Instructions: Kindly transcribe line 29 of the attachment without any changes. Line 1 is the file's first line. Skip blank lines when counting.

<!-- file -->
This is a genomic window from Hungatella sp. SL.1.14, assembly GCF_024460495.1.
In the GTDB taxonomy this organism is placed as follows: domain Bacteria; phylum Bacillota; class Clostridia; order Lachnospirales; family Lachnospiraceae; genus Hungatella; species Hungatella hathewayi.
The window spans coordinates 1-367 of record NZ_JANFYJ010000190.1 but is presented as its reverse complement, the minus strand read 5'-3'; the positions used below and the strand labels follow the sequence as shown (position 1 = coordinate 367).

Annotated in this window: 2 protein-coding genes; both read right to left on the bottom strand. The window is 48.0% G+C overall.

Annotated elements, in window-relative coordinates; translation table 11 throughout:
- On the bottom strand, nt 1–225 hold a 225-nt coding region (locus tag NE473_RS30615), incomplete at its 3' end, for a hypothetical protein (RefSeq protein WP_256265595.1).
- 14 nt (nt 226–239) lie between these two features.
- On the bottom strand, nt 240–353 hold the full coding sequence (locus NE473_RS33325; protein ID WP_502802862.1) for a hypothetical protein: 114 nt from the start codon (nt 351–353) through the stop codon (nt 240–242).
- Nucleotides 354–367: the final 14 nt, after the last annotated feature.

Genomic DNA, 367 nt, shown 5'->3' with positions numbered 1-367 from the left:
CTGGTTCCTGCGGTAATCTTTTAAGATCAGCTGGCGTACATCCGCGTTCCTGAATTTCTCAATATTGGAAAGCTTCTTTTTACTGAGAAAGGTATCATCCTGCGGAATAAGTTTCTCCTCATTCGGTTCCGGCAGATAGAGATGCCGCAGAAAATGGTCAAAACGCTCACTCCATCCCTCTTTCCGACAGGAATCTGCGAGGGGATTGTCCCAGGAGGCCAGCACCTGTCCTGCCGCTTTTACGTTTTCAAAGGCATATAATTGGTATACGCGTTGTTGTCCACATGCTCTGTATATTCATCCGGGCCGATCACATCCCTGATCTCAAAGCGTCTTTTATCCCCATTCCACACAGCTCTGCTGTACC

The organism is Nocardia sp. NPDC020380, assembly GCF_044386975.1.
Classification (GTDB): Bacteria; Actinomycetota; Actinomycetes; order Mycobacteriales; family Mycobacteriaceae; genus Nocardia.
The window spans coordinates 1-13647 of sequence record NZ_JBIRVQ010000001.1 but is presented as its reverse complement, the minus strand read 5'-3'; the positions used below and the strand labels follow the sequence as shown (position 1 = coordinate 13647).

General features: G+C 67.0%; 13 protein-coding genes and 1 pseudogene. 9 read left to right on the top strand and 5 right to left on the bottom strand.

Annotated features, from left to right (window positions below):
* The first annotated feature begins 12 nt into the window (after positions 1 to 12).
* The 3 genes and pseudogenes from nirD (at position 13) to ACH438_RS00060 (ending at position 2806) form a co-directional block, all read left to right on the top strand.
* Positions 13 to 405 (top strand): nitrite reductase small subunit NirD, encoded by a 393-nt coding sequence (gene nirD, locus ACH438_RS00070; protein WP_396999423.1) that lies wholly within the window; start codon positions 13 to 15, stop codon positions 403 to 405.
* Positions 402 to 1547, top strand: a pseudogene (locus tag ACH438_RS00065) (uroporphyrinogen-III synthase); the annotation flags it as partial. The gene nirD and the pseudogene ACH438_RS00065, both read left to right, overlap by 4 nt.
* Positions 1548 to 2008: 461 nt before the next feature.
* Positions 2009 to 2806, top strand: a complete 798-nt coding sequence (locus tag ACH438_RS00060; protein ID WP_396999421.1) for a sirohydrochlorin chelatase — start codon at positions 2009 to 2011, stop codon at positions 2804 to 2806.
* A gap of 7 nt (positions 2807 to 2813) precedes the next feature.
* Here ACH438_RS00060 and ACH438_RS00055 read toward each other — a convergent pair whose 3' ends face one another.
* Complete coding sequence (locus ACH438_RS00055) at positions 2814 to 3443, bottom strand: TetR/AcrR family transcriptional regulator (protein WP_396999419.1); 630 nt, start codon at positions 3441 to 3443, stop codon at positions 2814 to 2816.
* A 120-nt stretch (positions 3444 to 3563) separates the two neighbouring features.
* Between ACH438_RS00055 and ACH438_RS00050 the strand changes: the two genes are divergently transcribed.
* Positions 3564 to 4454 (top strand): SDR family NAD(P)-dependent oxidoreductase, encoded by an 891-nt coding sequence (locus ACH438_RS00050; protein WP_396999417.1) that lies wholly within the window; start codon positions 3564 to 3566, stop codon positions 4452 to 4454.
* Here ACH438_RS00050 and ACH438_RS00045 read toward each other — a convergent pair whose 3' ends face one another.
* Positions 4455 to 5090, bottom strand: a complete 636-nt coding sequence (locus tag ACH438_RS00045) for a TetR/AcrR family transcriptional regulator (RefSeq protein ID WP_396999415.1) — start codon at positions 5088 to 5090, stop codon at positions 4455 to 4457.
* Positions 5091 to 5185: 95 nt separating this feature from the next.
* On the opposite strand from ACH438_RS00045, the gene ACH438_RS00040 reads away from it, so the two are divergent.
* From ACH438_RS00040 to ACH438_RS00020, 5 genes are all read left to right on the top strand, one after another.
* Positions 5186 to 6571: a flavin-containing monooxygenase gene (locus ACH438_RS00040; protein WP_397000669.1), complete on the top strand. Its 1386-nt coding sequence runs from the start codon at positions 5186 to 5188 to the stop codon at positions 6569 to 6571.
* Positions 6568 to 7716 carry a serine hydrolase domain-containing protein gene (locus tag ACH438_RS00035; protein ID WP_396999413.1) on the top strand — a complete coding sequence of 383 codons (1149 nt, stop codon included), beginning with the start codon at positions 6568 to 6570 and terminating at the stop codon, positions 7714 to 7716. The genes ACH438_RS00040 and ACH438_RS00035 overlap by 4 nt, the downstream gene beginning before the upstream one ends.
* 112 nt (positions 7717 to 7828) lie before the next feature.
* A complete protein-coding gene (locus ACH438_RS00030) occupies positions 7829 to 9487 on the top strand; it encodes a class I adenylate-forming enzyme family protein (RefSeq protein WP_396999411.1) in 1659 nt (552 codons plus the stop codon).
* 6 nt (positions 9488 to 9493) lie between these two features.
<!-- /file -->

* Here ACH438_RS00050 and ACH438_RS00045 read toward each other — a convergent pair whose 3' ends face one another.